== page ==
3rd October 2023 – (Hong Kong) Hong Kong’s Town Planning Board held a public hearing today to further discuss the land use of the Fanling Golf Course, after the government recently reclaimed 32 hectares of the old course area. The board revealed that they received a total of 1,903 valid objections, with 1,872 expressing opposition, accounting for a staggering 98% of all submissions. In contrast, only 23 objections showed support, while 8 were categorised as partially supportive and partially opposing. However, upon investigation, it was discovered that at least four objection documents submitted during the hearing were found to contain false information, all of which were against housing development.
The Planning Department pointed out that after the Town Planning Board’s secretariat invited relevant individuals to attend the hearing, some respondents confirmed their attendance but failed to submit any further objections regarding the proposed plans. After verifying the truthfulness of these cases, the Town Planning Board will treat them as “non-existent” objections. Some lawmakers have expressed that false statements are not uncommon and believe that the current system helps in detecting such cases. They further commented that the small number of false objections diminishes their significance, stating that if there were hundreds of false objections, it would be a mere attempt to create noise, rendering it meaningless and ineffective.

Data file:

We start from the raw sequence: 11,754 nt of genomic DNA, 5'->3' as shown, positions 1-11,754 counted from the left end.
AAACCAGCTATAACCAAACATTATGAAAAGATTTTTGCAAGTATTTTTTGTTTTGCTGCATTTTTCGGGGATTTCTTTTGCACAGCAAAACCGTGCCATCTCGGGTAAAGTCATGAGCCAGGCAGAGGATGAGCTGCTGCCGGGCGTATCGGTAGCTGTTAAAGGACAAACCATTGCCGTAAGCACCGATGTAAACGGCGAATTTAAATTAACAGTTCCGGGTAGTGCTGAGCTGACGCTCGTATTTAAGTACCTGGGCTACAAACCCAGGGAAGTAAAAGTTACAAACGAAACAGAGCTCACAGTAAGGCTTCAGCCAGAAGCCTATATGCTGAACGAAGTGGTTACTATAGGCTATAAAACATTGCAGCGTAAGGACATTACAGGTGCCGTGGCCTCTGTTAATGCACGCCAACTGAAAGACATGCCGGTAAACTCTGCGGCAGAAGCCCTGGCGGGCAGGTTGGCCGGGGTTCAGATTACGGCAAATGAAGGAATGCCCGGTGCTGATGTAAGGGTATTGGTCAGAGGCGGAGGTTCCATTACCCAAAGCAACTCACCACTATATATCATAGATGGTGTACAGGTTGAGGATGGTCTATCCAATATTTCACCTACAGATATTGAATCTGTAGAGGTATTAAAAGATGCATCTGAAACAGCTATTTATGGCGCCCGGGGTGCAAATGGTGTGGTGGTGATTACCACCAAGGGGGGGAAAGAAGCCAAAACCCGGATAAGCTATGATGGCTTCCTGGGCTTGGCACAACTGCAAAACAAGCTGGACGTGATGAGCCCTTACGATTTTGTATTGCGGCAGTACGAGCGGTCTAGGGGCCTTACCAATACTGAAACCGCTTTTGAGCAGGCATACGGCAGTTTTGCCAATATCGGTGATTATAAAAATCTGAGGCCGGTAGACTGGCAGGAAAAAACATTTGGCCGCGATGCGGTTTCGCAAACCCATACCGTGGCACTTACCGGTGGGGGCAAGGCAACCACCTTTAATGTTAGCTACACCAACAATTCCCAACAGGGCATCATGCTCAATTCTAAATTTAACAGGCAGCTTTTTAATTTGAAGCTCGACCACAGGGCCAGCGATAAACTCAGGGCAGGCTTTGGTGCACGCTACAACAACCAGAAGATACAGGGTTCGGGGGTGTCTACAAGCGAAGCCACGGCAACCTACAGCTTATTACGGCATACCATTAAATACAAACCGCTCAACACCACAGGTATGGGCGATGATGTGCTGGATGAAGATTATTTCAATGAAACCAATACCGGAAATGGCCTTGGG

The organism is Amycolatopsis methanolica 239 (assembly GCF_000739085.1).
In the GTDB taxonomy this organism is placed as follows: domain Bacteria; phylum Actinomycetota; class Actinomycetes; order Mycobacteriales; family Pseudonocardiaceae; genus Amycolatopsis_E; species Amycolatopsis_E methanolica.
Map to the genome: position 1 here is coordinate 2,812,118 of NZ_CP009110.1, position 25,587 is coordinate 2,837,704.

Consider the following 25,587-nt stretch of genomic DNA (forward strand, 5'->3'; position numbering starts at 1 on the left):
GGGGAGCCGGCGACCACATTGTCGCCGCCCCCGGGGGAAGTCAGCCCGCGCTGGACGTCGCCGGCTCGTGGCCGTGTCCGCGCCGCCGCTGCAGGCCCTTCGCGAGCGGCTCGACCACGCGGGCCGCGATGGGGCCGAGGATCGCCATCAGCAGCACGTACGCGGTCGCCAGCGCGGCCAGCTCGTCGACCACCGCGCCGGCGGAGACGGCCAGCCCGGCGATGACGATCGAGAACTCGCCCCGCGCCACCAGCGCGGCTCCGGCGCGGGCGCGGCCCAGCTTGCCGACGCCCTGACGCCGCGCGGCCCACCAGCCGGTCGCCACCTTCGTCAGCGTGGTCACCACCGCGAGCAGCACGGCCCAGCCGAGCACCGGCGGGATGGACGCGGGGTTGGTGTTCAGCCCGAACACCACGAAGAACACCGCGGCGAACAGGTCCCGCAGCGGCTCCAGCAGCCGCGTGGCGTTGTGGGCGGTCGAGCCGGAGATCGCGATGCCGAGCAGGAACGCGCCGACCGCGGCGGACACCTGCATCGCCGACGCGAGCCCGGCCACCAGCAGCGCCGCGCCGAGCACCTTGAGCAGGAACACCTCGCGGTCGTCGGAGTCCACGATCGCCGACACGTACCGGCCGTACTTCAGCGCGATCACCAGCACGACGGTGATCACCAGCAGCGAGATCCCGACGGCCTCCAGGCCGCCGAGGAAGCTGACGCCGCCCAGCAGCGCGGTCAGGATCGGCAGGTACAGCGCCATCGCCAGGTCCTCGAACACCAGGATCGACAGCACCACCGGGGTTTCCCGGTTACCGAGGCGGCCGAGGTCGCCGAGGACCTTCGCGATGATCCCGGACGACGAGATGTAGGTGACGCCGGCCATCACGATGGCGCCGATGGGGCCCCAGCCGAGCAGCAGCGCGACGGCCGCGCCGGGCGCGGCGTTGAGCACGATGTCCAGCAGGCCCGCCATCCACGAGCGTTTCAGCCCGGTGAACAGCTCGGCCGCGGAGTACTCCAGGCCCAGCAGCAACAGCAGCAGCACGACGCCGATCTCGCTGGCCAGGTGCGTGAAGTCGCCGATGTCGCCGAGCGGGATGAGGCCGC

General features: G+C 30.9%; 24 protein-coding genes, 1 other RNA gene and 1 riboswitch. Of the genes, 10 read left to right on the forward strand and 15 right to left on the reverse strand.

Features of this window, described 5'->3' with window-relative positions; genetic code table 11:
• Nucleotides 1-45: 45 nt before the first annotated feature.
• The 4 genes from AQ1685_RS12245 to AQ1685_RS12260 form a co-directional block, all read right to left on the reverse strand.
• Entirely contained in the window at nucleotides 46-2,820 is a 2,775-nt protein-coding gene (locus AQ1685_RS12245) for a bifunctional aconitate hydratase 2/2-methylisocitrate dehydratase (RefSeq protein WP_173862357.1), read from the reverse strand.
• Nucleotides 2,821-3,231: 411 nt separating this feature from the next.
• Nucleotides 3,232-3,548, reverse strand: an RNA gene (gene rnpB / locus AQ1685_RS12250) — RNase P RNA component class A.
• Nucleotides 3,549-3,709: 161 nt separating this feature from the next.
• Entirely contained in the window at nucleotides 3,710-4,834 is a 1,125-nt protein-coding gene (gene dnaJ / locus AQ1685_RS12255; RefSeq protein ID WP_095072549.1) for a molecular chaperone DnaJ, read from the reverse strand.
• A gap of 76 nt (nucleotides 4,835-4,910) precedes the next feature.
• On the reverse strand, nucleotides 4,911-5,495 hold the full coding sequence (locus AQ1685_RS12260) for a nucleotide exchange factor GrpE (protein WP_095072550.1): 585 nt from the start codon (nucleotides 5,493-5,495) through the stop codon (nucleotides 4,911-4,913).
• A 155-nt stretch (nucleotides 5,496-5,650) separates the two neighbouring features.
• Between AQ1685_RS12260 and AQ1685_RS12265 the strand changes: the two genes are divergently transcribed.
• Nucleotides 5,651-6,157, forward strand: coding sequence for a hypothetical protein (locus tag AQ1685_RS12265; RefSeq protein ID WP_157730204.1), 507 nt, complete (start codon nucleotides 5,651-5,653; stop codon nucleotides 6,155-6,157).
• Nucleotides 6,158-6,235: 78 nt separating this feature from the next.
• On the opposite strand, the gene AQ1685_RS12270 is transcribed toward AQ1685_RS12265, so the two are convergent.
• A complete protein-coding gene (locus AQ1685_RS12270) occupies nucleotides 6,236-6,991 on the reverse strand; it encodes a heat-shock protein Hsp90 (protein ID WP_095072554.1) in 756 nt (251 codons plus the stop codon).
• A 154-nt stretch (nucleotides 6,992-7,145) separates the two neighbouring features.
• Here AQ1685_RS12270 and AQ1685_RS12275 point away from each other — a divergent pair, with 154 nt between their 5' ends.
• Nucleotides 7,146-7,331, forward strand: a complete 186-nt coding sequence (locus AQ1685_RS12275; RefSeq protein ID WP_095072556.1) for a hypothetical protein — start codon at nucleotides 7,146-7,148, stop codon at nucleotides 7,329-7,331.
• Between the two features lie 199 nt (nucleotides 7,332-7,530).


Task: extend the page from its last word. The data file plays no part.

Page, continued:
On another note, according to the latest documents submitted by the Planning Department, there appears to be a shift in the government’s stance. They mentioned that due to an ongoing judicial review of the environmental impact assessment report and the need for further examination by the Lands Department, the wording related to housing development has been modified. The term “housing plan” has been changed to “proposed housing plan,” and significant portions pertaining to housing content have been greatly omitted. Some of the objections submitted to the Town Planning Board also suggested that the authorities should categorise the land in question as “undecided use,” which could potentially impact the board’s decision. They recommended changing the land use to “other designated purposes” and specifying it as a “conservation and recreation” zone. Moreover, they argued that the mention of the eventual construction of public housing in the explanatory document is a “hypothetical statement” and should be removed. They emphasised the importance of the land’s cultural, ecological, and social value.
However, the Planning Department emphasised that the government’s intention remains focused on developing public housing on the site to address the pressing housing issues. They will consider the results of the Lands Department’s examination and the outcome of the judicial review. They also stated that designating the land as “undecided use” is an appropriate and flexible approach in response to the uncertainty brought about by the judicial review. This approach also addresses the court’s reminder to the Town Planning Board not to assume that government decisions are “sacrosanct.” Before the executive meeting, the Chief Executive reiterated that the government’s position on the Fanling Golf Course is clear. Regardless of the Town Planning Board’s final decision, the government has committed to leasing a portion of the reclaimed golf course for hosting golf tournaments and supporting the organising association.